Thursday, March 20, 2008

Gay King Billy

William III, Prince of Orange, King of England (1650-1702)

1. 'King William of Orange, hero of anti-gay Loyalists such as Ian Paisley, had male lovers'.

2. At the time of Great Britain's King William III there was a gay court circle, 'consisting of more than a dozen members including King William and Van Keppel, the 20-year-old page who accompanied William to England and eventually received the title of Earl of Albemarle.
(Rubini, "Sexuality and Augustan England", pp. 349—381.)

In 1698 the Duchesse d'Orleans wrote to a friend that "nothing is more ordinary in England than this unnatural vice". (Cited by Gordon Rattray Taylor, "Historical and Mythological Aspects of Homosexuality", in Sexual Inversion, ed. Judd Marmor, New York and London: Basic Books, 1965, p. 141.)

She was amused by the description of the English court as un château de derriére. (Elisabeth Charlotte, Duchesse D'Orleans, Letters from Liselotte, trans. and ed. by Maria Kroll, New York: McCall, 1970, p. 70.)

King William 'was widely believed to belong to the sodomitical brotherhood'.

3. Louis Crompton wrote, at

William had close and affectionate relations with two notable favorites, William Bentinck, whom he brought to England and made Earl of Portland, and a handsome younger Dutchman, Arnold van Keppel, whom he created Earl of Albemarle.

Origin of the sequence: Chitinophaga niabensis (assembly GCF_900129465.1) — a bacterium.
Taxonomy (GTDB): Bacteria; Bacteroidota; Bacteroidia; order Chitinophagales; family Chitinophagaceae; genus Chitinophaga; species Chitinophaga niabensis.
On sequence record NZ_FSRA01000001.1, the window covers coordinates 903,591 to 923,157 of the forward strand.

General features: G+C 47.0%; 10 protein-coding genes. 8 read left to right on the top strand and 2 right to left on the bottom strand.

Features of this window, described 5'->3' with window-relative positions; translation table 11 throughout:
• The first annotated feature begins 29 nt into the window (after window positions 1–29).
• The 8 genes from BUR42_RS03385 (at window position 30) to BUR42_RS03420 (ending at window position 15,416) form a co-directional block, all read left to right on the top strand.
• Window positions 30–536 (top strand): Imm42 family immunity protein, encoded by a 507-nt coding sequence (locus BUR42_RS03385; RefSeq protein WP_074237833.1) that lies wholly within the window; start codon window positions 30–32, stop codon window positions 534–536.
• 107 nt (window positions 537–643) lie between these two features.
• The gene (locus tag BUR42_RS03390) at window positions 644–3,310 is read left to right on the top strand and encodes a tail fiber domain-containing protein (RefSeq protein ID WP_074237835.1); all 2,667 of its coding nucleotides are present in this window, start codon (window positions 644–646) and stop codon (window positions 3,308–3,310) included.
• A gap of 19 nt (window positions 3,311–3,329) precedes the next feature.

A spate of political satires accusing William of intimate relations with both men circulated during his reign. These scurrilous poems are quite explicit in their allegations...

4. The following are Quotes from :

In 1664 William Bentinck (1649-1709) joined Prince William's household as a page and instantly endeared himself to his master. In a year he became a courtier and a key figure in the household...

After the coronation William Bentinck was created Earl of Portland, and William III's lavish generosity soon made him one of the wealthiest men in England. He was made Groom of the Stole, Treasurer of the Privy Purse, and more. A painting of William Bentinck, Earl of Portland, (1698-9, studio of Rigaud) is in the National Portrait Gallery, London, and is reproduced in black and white in Colin Spencer, (1995).

The only Englishman who could compete for William III's friendship was the tall and handsome Henry Sidney who was created Earl of Rodney at the coronation.

5. Two bestselling authors have discovered secret documents that suggest that Pope Innocent XI funded William of Orange, the Protestant hero. - Vatican 'bans' book revealing 'secret' of pope


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